Breaking Bread – The Meaning of the Lord’s Supper Part 5

Among the acts of worship, or the institutions of the Lord, to which the disciples attended in first days of the marriage of Christ and the Church, the breaking of bread was so conspicuous and important, that the churches are said to meet on the first day of the week for this purpose.  We are expressly told that the disciples at Troas met for this purpose; and what one church did by the authority of the Lord, as a part of His instituted worship, they all did.  That the disciples in Troas met for this purpose is not to be inferred; for Luke says positively, “And on the first day of the week, when the disciples came together for the breaking of bread, Paul continued his speech until midnight.” Acts 20:7 From the manner in which this meeting of the disciples at Troas is mentioned by the historian, Luke, two things are very obvious: first that it was an established custom or rule for the disciples to meet on the first day of the week.  Second: The primary object of their meeting was to break bread.  They who object to breaking bread on the first day of every week when the disciples are assembled usually preface their objections by telling us, that Luke does not say they broke bread every first day: and yet they contend against the Sabbatarians, that they ought to observe every first to the commemoration of His resurrection.  The Sabbatarians raise the same objection to this passage, when adduced by all professors of Christianity to authorize the weekly observance of the first day of the week; and yet they contend against the Sabbatarians, that they ought to observe every first day to the Lord in commemoration of His resurrection.  The Sabbbatarians raise the same objection to this passage when all professors of Christianity use it to authorize the weekly observance of the first day.  They say that Luke does not tell us that they met for any religious purpose every first day of the week.  How inconsistent, then, are they who make this sentence an express precedent for the observing every first day, when arguing against the Sabbatarians, and then turn round and tell us that it will not prove that they broke the bread every first day!  If it does not prove the one, it is most obvious it will not prove the other; for the weekly observance of this day, as a day of the meeting of the saints, and the weekly breaking of bread in those meetings, stand or fall together.  Hear it again:   “and on the first day of the week, when the disciples assembled to break bread…”   Now, all must confess, who regard to the meaning of words, that the meeting of the disciples and the breaking of bread, as far as these words are concerned, are expressed in the same terms as respects the frequency.  If the one was fifty two times in a year, or only once, so was the other.  If they met every first day, they broke bread every first day: and if they did not break bread every first day, they did not meet every first day!!  How can one affirm the day of assembly be Sunday and not affirm the breaking of bread on that day in that assembly be on Sunday??   But we argue from the style of Luke, or from his manner of narrating the fact, that they did both!!  If he had said that on afirst day the disciples assembled to break bread, then I would admit that both the Sabbaratians, and the semi-annual or centennial communicants, were right in their arguments.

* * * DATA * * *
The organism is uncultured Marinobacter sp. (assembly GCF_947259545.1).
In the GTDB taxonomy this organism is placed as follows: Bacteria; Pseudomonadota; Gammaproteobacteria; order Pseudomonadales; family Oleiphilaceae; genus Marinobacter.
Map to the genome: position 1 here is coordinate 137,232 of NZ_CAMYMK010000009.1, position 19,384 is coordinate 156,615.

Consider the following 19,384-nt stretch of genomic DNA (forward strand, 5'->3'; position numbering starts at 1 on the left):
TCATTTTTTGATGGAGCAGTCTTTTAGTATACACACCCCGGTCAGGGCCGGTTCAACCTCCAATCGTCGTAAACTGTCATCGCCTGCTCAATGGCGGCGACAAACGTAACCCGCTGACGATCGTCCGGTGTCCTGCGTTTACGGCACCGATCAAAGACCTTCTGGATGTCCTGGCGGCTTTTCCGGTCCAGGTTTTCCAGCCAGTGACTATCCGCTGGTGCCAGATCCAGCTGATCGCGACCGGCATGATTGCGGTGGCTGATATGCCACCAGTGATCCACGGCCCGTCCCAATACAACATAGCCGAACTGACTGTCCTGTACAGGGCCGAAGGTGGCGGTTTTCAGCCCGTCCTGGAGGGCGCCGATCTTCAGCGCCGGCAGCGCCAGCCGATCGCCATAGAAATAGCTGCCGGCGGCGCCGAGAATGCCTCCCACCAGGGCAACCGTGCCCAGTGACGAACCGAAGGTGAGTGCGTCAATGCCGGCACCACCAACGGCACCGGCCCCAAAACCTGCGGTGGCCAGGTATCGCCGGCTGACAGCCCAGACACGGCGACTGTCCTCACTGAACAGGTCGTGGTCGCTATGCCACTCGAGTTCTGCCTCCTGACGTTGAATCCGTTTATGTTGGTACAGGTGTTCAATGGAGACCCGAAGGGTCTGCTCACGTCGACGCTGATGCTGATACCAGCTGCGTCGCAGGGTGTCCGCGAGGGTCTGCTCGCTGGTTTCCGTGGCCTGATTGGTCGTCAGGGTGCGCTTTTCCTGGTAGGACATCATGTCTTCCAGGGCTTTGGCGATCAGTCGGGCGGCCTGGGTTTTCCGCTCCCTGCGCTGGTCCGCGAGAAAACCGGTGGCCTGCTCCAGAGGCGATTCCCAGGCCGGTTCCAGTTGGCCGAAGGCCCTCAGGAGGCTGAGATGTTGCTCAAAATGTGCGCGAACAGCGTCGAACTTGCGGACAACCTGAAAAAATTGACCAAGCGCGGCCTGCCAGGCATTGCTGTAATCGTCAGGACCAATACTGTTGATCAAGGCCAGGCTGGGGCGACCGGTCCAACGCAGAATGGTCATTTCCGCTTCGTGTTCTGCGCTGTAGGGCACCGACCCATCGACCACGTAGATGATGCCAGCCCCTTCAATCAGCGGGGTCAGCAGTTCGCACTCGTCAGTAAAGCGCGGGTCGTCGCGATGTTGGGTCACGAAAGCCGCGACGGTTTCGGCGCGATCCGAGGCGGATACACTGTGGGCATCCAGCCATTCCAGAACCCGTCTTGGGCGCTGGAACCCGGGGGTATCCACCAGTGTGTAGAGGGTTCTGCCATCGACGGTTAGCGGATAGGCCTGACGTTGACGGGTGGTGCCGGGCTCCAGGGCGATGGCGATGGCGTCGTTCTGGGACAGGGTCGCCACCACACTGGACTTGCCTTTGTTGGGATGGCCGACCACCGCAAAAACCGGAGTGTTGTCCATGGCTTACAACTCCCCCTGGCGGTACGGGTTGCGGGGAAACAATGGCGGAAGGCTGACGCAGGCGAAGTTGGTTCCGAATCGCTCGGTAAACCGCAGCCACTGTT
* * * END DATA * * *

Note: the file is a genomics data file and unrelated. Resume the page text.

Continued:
The definite article is, in the Greek and in the English tongue, prefixed to stated fixed times, and its appearance here is not merely definitive of one day, but expressive of a stated or fixed day.  This is so in all languages which have a definite article.  Illustration: 500 or 1,000 years from now the annual observance of the 4th of July should have ceased for several centuries, and that some person or persons devoted to the primitive institutions of this mighty nation were desirous of seeing the 4th be observed as did the fathers of this republic during the hale and unregenerate days of primitive republican simplicity.  Suppose that none of the records of the first century of this republic had expressly stated, that it was a regular and fixed custom for a certain class of citizens to pay a particular regard to the 4th day of every July; but that a few incidental expressions in the biography of the leading men in the republic spoke of it as Luke has done of the meeting at Troas.  How would it be managed?  For instance, in the life of John Quincy Adams, it is written, A D 1823, “And on the 4th of July, when the republicans of the city of Washington met to dine, Mr. Adams delivered an oration to them.”  Would not an American, a thousand years hence, in circumstances such as have been stated, find in these words one evidence that it was an established usage, during the first century of this republic, to regard the 4th of July a special day for a special occasion, and follow that rule or order, fixed by example??

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